We were very pleased with the reception quality of the handset. The voice of the other party was always clear and loud enough.
Listening to the sound of the stereo loudspeakers was a very pleasant experience since they are one of the best that we’ve seen in a mobile phone. They really sound in stereo and there are several tones in the phone that take advantage of the 3D effect technology to full extent allowing for truly enjoyable spatial stereo positioning. Comparing them to the stereo speakers of the Nokia 6270 is not really in their favor but we think that the “stereo”-ness of the sound of Nokia 6270 is complemented by the bigger body which allows for a greater spacing between the two speakers. And after all, the spacing between two stereo speakers is one of the crucial factors for the achieving of the stereo effect.
Having said all that, we are more than happy with the way 6233 sounds – there is a certain presence of a bass element in it which is rarely the case with mobile phone speakers and the sound itself is clear and has no audible distortion whatsoever even at the highest volume level.
The standard standby screen shows the signal strength, the battery capacity, the date and the clock (digital or analogue), the carrier name, and the active profile (if different than Normal). The two soft keys can be assigned a function according to the user’s preference. A wise choice would be to assign the Go To menu to one of the keys – this menu includes frequently used functions and is totally user configurable. The four ways of the navigation D-pad can also be assigned some functions. You may also want to place a cross with the icons of the assigned functions in the middle of the display – at least in the beginning while you remember them.
The interface can be customized through graphic themes but they don’t really change much – the only things that change are the wallpaper, the menu background and the color scheme.
A pleasant fact is that you can choose the colors of the text on the standby screen from a wide array of available colors. Unfortunately, changing the font color is not available throughout the whole menu and when using some graphic themes legibility is not perfect.
The most interesting option as regards the standby screen is the Active stand-by mode, where all favorite applications’ icons, music functions, upcoming events from the calendar, and notes appear on the display – much like the one seen on Symbian phones with the third edition of the S60 Nokia user interface. When you have the Active stand-by mode switched on, pressing UP on the D-pad gives you access to the icon bar and your favorite functions such as the MP3 player, the FM radio or the calendar.
The main menu features a fixed set of items but they can be freely organized in four different ways: as a list, as a 3 x 4 grid matrix, as a 3 x 3 grid matrix with labels, and as horizontal tabs. The second option, a plain table without legends, permits the visualization of 12 icons en bloc and is probably the most space-saving one. Icons can additionally be reordered according to the user’s preference. The icons themselves are well elaborated except that their graphics suffer a hard case of jagged outlines. It must be noted that they resemble a lot the icons used in the third edition of the S60 Nokia user interface.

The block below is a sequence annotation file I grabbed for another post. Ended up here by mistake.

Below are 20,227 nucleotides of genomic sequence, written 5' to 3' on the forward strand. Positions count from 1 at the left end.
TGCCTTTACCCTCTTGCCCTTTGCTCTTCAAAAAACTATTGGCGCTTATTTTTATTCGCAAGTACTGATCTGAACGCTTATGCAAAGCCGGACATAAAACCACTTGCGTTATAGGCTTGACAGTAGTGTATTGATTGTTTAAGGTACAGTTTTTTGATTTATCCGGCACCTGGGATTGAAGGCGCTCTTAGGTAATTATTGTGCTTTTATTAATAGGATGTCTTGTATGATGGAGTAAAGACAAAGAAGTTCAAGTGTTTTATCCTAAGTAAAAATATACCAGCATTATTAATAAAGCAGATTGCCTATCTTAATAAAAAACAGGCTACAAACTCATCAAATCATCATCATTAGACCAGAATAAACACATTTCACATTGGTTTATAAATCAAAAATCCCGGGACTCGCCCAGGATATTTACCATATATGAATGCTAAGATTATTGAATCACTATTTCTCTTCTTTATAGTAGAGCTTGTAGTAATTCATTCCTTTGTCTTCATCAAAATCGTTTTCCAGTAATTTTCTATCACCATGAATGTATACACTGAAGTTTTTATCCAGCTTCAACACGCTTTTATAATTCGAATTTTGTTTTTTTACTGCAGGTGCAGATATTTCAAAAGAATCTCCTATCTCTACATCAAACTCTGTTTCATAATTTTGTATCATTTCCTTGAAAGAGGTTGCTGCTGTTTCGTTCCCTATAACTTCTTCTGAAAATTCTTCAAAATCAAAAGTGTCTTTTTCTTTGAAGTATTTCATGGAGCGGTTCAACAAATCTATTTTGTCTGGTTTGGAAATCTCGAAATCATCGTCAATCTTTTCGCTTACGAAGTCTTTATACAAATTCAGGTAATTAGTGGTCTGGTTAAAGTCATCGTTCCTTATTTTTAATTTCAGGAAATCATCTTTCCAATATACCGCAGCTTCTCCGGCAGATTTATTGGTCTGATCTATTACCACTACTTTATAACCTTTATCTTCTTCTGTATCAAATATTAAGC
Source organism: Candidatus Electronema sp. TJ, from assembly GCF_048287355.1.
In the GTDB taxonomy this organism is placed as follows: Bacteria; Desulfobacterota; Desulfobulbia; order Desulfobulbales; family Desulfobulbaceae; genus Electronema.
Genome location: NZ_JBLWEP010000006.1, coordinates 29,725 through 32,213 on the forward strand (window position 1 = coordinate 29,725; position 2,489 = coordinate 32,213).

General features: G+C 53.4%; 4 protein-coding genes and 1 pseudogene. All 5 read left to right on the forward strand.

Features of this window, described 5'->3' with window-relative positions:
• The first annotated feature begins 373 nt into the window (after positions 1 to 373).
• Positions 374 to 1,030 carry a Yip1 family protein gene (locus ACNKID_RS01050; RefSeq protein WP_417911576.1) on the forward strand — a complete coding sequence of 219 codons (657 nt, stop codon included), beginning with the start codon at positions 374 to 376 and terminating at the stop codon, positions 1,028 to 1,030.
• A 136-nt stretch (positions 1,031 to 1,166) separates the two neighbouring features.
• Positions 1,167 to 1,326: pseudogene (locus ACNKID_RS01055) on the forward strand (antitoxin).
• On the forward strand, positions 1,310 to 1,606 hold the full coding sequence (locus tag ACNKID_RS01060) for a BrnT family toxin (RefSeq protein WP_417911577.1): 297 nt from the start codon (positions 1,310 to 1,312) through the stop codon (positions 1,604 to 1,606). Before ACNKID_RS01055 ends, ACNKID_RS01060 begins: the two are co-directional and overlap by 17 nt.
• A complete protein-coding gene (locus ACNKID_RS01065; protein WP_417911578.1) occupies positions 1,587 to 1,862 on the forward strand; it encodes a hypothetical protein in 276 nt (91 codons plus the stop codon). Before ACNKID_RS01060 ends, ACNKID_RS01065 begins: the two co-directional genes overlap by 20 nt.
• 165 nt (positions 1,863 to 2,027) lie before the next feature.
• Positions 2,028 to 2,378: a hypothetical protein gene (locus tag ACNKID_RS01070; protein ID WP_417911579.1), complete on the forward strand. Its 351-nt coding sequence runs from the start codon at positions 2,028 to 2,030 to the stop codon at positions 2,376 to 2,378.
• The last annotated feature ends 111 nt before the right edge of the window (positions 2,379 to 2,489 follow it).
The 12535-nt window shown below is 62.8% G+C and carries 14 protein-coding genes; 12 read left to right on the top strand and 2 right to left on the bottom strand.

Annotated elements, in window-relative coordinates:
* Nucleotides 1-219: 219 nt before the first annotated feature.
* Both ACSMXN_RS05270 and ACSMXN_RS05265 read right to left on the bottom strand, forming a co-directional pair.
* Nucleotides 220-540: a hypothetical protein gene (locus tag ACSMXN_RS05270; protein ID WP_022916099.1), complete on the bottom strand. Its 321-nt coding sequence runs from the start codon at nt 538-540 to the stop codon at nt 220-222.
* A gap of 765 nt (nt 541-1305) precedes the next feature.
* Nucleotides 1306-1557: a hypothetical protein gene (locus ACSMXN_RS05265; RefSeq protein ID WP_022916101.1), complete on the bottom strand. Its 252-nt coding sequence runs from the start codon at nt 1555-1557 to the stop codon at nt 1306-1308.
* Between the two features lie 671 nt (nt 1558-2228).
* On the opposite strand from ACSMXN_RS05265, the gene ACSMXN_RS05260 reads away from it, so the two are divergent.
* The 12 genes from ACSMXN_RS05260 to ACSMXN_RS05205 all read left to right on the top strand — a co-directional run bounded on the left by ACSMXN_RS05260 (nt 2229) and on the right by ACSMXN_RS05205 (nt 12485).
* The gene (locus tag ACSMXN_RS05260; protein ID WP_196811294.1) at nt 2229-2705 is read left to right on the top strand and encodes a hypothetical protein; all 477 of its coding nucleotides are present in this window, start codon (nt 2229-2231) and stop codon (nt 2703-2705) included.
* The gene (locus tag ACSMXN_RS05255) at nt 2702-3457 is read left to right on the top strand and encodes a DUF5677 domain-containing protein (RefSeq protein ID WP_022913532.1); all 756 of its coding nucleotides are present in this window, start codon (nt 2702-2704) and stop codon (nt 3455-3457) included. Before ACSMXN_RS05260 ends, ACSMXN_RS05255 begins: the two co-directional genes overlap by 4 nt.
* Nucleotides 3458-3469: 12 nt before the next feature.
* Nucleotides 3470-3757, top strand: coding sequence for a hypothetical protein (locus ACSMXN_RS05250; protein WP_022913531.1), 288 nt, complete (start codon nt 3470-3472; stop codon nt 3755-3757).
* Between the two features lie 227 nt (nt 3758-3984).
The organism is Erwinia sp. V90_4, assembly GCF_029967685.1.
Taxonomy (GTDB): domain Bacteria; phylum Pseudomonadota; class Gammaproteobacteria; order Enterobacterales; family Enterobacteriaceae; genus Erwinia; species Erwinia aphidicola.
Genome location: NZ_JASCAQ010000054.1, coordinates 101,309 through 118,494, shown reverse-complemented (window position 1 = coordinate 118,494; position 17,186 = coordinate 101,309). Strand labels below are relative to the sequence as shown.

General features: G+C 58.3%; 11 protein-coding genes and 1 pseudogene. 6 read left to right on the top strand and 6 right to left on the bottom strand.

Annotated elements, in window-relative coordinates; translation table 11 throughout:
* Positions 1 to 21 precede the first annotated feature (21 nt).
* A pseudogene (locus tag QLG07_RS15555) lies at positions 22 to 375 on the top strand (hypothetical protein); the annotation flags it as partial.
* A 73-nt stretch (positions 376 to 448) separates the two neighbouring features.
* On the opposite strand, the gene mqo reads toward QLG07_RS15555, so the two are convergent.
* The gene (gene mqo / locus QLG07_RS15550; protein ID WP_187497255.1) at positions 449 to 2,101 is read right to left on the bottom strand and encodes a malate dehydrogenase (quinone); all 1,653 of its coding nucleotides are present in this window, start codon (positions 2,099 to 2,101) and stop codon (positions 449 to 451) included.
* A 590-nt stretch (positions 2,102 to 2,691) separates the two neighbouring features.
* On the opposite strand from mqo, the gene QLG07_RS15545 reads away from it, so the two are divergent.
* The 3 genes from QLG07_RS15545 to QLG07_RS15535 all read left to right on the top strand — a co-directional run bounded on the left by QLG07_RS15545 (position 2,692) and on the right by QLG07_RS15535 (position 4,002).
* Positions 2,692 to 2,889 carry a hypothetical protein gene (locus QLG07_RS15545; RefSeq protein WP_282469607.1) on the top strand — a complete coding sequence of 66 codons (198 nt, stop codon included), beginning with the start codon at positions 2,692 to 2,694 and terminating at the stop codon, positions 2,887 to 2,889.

Font size is again subject of configuration. Inside the phonebook there are two font options, while in the message application and the Internet browser you can choose out of three. The largest font is truly large; on the other hand the smallest one permits you to see an entire SMS en bloc.
As you can see, Nokia 6233 allows a great deal of user-configurable options and the interface may be greatly suited to the user’s own taste.
The ringing profiles include settings such as type of incoming call alert, ringtone, ringing volume and vibration alert, sounds serving Push to talk, messages, notifications and warning tones and the keypad sounds. A great thing about the profiles is that they offer timed expiration so you won’t forget to turn the sounds of your phone back on after that all-important meeting. You can even set a profile to be turned automatically on once plug in an accessory as the charger, for example. Now the phone offers a dedicated Airplane profile that switches off all active network connections in order to use the phone as a multimedia/radio player only in environments that do not allow cell phones. When the Airplane mode is switched on a large Airplane icon appears on the top of the screen. There is even an option to make the phone ask you every time you turn it on whether you would like the phone started directly into the Airplane profile.
A nice innovation to the S40 interface is the possibility to use video recordings as incoming call alert. We got to point out though, that video files do not have the best quality of sound.